Many experts have criticized this aircraft. Many kept it for comparison as the worst.
And yet, this plane only served in the Royal Air Force of Great Britain for 34 years. It was put into service in 1935, "fired" in 1968. For an unsuccessful design, it is somehow too much, is not it?
Go to history.
Again, the Anson was not meant to be a combat vehicle. It was designed as a passenger plane. A modern for that time project of a cantilever monoplane with bells and whistles. Many designers in different countries have designed such machines. The same Heinkel, Dornier and Junkers, for example.
But the Germans designed their passenger vehicles to be used as bombers. And here is a somewhat different matter.
Back in 1933, Imperial Airways ordered aviation to AVRoe & Co., which we know by its abbreviated name "Avro", the construction of a small airplane for mail transport.
Avro Chief Designer Roy Chadwick designed the funky Avro-652 airplane.
The plane was simple, but not a masterpiece. Twin-engine (270 hp Armstrong Siddeley "Cheetah" V engines), wooden (metal frame), even with retractable landing gear! True, the mechanism was driven by a hand winch. And to retract the chassis, it was necessary to turn the handle 140 times.
Two crew members sat side by side in the cockpit, control was duplicated, four passengers were accommodated in the cabin. With the controls, by the way, it is clear that someone has to drive the car into the climb while the co-pilot is removing the landing gear.
And now, a year later, when the British military department announced a competition for a patrol aircraft, the Avro management decided to participate. Why not? Put more powerful engines, a couple of machine guns - and it's in the bag!
This was the reason. A patrol plane is not a fighter jet. He must slowly (so that you can carefully examine the horizon) rattle at low altitude and at low speed. The main thing is long. And "Avro-652A" basically met these requirements.
So the military option was born. The engines were installed "more powerful", as much as 295 liters. from. each. And defensive armament from two 7,69 mm machine guns. And in the former passenger compartment, an additional fuel tank and bomb bay were placed. Not the best neighborhood, but the plane could take almost 300 pounds of bombs.
The projects were considered, and unexpectedly two cars appeared in the final: our hero "Avro 652A" and "De Hevilland" DH-89M. By the way, "De Hevilland" also did not strain too much and also redesigned the passenger liner.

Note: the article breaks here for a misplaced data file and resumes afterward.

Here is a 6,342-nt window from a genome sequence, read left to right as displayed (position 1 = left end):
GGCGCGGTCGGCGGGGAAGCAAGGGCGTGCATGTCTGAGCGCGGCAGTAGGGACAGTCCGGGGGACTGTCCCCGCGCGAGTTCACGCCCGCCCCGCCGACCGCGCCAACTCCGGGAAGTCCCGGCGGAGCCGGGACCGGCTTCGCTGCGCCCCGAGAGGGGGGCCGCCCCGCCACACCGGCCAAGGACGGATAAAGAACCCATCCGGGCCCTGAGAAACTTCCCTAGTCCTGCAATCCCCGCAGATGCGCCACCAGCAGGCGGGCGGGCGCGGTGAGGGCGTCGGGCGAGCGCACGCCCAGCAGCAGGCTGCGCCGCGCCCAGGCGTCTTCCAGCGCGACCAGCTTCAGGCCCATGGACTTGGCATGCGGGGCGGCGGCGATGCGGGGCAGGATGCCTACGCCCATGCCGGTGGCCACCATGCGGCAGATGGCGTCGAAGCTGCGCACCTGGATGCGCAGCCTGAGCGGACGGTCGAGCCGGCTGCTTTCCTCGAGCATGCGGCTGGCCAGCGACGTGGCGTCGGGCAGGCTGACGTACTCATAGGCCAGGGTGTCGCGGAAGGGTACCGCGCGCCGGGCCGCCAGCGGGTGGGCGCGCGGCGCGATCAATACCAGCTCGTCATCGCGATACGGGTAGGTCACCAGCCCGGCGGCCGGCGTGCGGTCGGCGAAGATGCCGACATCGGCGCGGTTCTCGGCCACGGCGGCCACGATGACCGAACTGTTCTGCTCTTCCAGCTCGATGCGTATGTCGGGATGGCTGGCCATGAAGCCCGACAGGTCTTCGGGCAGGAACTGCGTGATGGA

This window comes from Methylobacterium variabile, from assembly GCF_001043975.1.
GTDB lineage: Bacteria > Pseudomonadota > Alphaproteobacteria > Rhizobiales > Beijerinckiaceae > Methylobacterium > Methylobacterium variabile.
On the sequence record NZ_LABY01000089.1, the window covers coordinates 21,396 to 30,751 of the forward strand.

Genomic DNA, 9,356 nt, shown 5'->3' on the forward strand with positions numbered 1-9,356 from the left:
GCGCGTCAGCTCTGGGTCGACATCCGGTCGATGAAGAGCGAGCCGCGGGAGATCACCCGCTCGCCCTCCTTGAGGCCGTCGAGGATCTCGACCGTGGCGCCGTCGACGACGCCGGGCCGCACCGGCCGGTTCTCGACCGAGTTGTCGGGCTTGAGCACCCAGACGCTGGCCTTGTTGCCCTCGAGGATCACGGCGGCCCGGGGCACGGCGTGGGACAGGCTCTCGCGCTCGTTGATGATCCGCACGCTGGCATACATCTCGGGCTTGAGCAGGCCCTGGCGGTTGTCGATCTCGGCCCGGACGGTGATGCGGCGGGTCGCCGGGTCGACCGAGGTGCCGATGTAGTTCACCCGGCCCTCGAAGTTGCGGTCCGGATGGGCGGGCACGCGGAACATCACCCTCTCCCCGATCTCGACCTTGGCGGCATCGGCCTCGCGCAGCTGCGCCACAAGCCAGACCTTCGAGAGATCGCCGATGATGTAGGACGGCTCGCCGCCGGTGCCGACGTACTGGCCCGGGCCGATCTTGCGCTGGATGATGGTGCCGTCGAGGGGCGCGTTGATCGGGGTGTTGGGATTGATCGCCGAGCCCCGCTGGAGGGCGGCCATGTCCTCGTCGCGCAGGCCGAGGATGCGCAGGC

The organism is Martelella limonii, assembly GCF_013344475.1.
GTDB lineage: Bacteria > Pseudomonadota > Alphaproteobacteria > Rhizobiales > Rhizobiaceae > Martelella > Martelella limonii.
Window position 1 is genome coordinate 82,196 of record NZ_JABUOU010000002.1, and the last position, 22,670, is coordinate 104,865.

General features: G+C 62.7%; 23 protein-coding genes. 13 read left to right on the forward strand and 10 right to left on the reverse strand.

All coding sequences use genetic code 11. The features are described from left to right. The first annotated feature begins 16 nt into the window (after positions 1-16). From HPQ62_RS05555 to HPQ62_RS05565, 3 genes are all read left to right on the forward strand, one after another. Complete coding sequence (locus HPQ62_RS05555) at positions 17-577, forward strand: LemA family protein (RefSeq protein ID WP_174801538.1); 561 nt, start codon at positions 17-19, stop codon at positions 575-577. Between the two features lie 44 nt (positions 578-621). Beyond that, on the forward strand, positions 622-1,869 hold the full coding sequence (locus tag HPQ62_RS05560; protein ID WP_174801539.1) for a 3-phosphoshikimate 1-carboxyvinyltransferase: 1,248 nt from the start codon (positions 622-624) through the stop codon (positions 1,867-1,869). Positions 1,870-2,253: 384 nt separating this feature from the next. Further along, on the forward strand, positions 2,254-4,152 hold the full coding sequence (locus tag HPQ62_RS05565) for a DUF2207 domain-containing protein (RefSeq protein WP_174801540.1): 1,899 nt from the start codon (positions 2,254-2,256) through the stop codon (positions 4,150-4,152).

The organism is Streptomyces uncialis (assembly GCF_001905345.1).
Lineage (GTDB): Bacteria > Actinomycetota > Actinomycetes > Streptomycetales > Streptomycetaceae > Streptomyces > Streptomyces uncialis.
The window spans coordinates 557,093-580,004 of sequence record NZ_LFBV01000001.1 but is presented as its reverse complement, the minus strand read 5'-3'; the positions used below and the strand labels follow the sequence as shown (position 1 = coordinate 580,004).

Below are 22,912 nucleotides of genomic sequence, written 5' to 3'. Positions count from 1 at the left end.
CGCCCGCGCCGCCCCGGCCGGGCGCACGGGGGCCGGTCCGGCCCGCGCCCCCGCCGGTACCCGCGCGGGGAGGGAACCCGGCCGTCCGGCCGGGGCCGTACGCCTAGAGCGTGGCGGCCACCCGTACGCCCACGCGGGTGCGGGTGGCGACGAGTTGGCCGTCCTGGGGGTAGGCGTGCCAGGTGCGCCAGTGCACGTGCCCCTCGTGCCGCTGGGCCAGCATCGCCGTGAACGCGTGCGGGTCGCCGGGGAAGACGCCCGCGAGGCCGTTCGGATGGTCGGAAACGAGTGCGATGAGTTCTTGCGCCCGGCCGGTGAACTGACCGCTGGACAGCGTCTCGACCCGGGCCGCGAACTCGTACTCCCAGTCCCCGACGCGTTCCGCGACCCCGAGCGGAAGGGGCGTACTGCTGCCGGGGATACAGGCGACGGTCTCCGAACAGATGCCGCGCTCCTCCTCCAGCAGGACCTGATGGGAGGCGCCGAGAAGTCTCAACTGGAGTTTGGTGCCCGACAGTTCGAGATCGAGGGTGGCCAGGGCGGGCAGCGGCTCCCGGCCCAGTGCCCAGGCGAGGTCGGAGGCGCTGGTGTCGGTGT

At the same time, Avro also released a civilian version. The aircraft received their own names "Avalon" and "Avatar" and successfully flew on the lines until 1939. But the company has already lost interest in civil engineering and threw all its efforts into a military order.
In general, in the conditions of the approaching war, it is a very reasonable move. And by the way, civilian "Avro" in 1941 requisitioned and sent to flight schools of the Air Force as training aircraft.
Well, on March 24, 1935, the first military Avro-652A took off.
The plane differed from its ancestor both externally and internally. An Armstrong Whitwort turret from the Whitley bomber was installed on the plane (we wrote about this handsome man recently) under the Lewis 7,69-mm machine gun. The turret was not the height of aerodynamics and lightness, but there were plenty of them.
The second machine gun, a course one, was installed in the cockpit, on the left side of it.
The bomb load was placed under the floor of the passenger cabin, in the center section. Six holders supported two 100 lb (45 kg) bombs and four 20 lb (9 kg) bombs. You could also take flares and smoke buoys.
Armstrong Siddeley "Cheetah IX" engines with a capacity of 350 hp. from. could accelerate the plane to 300 km / h.
The crew consisted of three people, a pilot, a navigator pilot and a radio operator gunner.
The Avro-652A outperformed the competitor from De Hevilland, as the competitor flew even slower and at an even shorter range. And the brainchild of "Avro" was adopted, giving the aircraft the name "Anson", in honor of the English admiral of the XVIII century. The War Department has issued an impressive order for 174 aircraft.
Incidentally, it was the first monoplane to enter service with the British Air Force, and at the same time the first aircraft with retractable landing gear.
Ansons for export
Anson began its military service and established itself so well as a patrol aircraft that it began to show interest abroad. Especially countries with coastlines that need to be controlled.
Australia has ordered 12 vehicles. After testing, the order was increased by another 36 aircraft. Some of the planes were equipped with equipment for blind flights from the Sperry company. And just before the start of World War II, Australia received 82 Anson.
Finland acquired three aircraft. One is Estonia.
Airplane with the emblems of the Finnish Air Force
By the way, the Estonian aircraft soon went to the Soviet Air Force and became part of the aviation of the 22nd corps of the Red Army in the Baltic States. There this "Anson" met the beginning of the war, but its further fate is unknown.
One plane went to Egypt, four planes were bought by Ireland, six of the ordered 6 were received by Turkey, the rest were requisitioned.
12 "Ansons" got to Greece, and 6 machines were presented by Britain to Iraq.